On a visit to the Yalumba winery on Thursday, after tasting through the next-to-arrive vintages of the winery's familiar wines, chief winemaker Brian Walsh showed me three bottlings I hadn't seen before. "Single-site Shiraz," they were called, one labeled Lyndoch, another Eden Valley, the third Light Pass.
I thought, yes, this is cool. Someone in Barossa is focusing on the distinctions to be made from specific sites in various parts of the valley.
Next day at First Drop, as I tasted through the 2010 and 2011 bottlings (to try to get a handle on the two vintages in Australia, and specifically the Barossa), the winery's Fat of the Land series reminded me that Yalumba's approach was not unique. For several vintages First Drop's single-vineyard Shirazes labeled Ebenezer, Marananga and Greenock represent subappellations within Barossa Valley named after the nearest towns. We even tasted a mini-vertical of the Greenock.
My next visit was to Château Tanunda, where winemaker Stuart Bourne (formerly of Barossa Valley Estate) poured barrel samples of 2010 lots labeled with these and other towns in the valley, such as Stonewell, Lyndoch, Bethany and Tanunda. And then, he opened two bottled 2010 wines, one labeled Vine Vale, the other Bethanian.
These wines have several things in common. They are made in small quantities. They are very good wines. They show specific, distinct character differences. And they are part of a 10-year initiative called Barossa Grounds. Some prominent Barossa wineries have agreed to make these wines every vintage, keeping detailed track of temperatures, rainfall and other vintage factors, to see just how consistently these characteristics present themselves.
Old-timers in Barossa will tell you that Ebenezer, at the warmer north end of the valley, tends to make rich and dark Shiraz, while Lyndoch and Bethany, at the cooler south end, makes perceptibly lighter styles. Eden Valley, higher in altitude, shows more finesse. Traditionally, wineries that purchase grapes blend a Barossa Shiraz from several of these areas to make a consistent, more complex wine. They know what they're getting when they look for diverse sites in the region.
"We think we know what these sites do," said Bourne. "But it doesn't mean anything unless we can show that they do it consistently, in all kinds of vintages. That's why it's for 10 years."
It should come as no surprise that vineyards on different soils, with different aspects and micro- and meso-climates, should show such individual traits. The same idea applies in the Old World, where places such as Bordeaux and Burgundy have had centuries to sort out the distinctions and codify the subappellations. In the New World, Napa Valley has its subregions, such as Yountville, Rutherford, St. Helena, and Oregon's Willamette Valley has its subappellations such as Dundee Hills and Yamhill-Carlton. They are not alone.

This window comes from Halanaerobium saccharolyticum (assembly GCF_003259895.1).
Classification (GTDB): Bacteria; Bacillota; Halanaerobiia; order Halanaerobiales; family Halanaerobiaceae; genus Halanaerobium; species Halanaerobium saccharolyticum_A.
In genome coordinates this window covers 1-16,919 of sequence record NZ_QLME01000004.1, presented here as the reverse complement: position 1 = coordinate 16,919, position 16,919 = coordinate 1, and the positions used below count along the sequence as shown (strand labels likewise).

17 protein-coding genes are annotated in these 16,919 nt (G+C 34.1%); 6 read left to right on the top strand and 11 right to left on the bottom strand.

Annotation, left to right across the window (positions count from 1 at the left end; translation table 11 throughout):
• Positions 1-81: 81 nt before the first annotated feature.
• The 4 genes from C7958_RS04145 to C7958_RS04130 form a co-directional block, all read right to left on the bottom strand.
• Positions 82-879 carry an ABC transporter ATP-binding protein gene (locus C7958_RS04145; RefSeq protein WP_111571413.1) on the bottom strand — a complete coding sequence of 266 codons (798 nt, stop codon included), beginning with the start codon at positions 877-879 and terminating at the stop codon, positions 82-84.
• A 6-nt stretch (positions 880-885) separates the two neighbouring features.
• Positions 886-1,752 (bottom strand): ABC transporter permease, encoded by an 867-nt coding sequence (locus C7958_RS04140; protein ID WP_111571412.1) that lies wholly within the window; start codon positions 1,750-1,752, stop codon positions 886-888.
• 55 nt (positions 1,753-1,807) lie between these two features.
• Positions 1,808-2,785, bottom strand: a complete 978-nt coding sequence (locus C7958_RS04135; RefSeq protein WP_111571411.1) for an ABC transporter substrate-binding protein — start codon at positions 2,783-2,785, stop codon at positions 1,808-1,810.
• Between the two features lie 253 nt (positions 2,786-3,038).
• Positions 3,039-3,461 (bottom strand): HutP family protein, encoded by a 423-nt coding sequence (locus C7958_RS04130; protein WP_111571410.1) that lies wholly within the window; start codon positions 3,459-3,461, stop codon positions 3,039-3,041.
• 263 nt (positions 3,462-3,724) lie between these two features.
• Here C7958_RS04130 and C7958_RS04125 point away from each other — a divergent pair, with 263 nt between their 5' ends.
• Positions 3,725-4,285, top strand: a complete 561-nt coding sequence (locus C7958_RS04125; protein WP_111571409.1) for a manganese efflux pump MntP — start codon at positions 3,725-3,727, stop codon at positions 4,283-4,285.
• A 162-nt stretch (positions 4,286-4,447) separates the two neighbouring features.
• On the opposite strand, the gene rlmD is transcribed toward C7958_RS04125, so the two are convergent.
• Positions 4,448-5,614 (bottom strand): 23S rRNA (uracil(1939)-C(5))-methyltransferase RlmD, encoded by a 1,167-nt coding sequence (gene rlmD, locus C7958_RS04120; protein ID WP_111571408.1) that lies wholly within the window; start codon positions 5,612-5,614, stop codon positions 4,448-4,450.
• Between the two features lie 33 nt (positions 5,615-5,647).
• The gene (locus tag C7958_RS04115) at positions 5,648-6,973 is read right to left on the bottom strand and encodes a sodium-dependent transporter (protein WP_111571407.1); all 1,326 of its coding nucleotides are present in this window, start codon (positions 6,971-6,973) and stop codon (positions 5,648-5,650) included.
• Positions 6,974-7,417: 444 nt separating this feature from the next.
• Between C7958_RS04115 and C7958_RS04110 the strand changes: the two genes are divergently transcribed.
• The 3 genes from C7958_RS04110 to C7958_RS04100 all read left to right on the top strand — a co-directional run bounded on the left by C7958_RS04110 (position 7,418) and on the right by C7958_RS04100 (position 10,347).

It's true, too, in every Australian region that makes wines of character. McLaren Vale has a similar project under way. And I have heard winemakers and growers talk about these same kinds of distinctions in Yarra Valley and Margaret River.
Yalumba started making its single-site Shiraz in 2005. Tasting the 2006s, the Lyndoch bottling showed pure, lovely blueberry and raspberry fruit, tannins wrapping around deftly; Eden Valley had a freshness, with walnut and smoke overtones and plenty of spicy aromatics, and LIght Pass (a warmer region between Eden and Barossa valleys) seemed deeper, more mature already, its savory flavors most prominent.
The First Drop 2010s also showed sharp distinctions. The Ebenezer 2010 teemed with dark berry and wet earth flavors, showing black and green olive on the big, elegant finish. The Marananga, from mid-valley, seemed tightly concentrated and less immediately expressive on a less sizable frame, while the Greenock 2010 offered more cherry and tobacco on an open texture.
2010 is looking like a classically-proportioned vintage in Barossa (more on the last couple of vintages in future blogs), and these three wines reflected that balance, neither too rich nor too light. The Greenock 2009, from a warmer, riper vintage, burst with dark berry, tamarind and zingy acidity on the finish. 2008, picked before the March heat waves and thus representing a somewhat cooler year, was open in texture, showing both red and black fruit. 2006, an even-ripening vintage that made many elegant wines, shifted to the red end of the fruit spectrum, finishing with finesse.
As for the two 2010s from Château Tanunda, the Vine Vale 2010 (from sandy soils) showed gritty tannins, but underneath, the wine was spicy and in an elegant style, and the Bethanian (from Bethany, in the southern end of the valley), was focused, brimming with red fruit and a cherry finish. (For the record, this winery was only one to use the dreaded "T" word, bottling these wines under the rubric "Terroirs of the Barossa.")
I don't think these winemakers got together and planned this 1-2-3 punch on me. They don't have to dissuade me from thinking that Australia is one monolothic wine-producing country where everything tastes alike. You don't even have to leave Barossa to bust that myth.
Don Rauba — Schaumburg, IL — November 15, 2011 4:38am ET
Nicholas Tuosto — Santa Cruz, CA, USA — January 16, 2012 6:39pm ET
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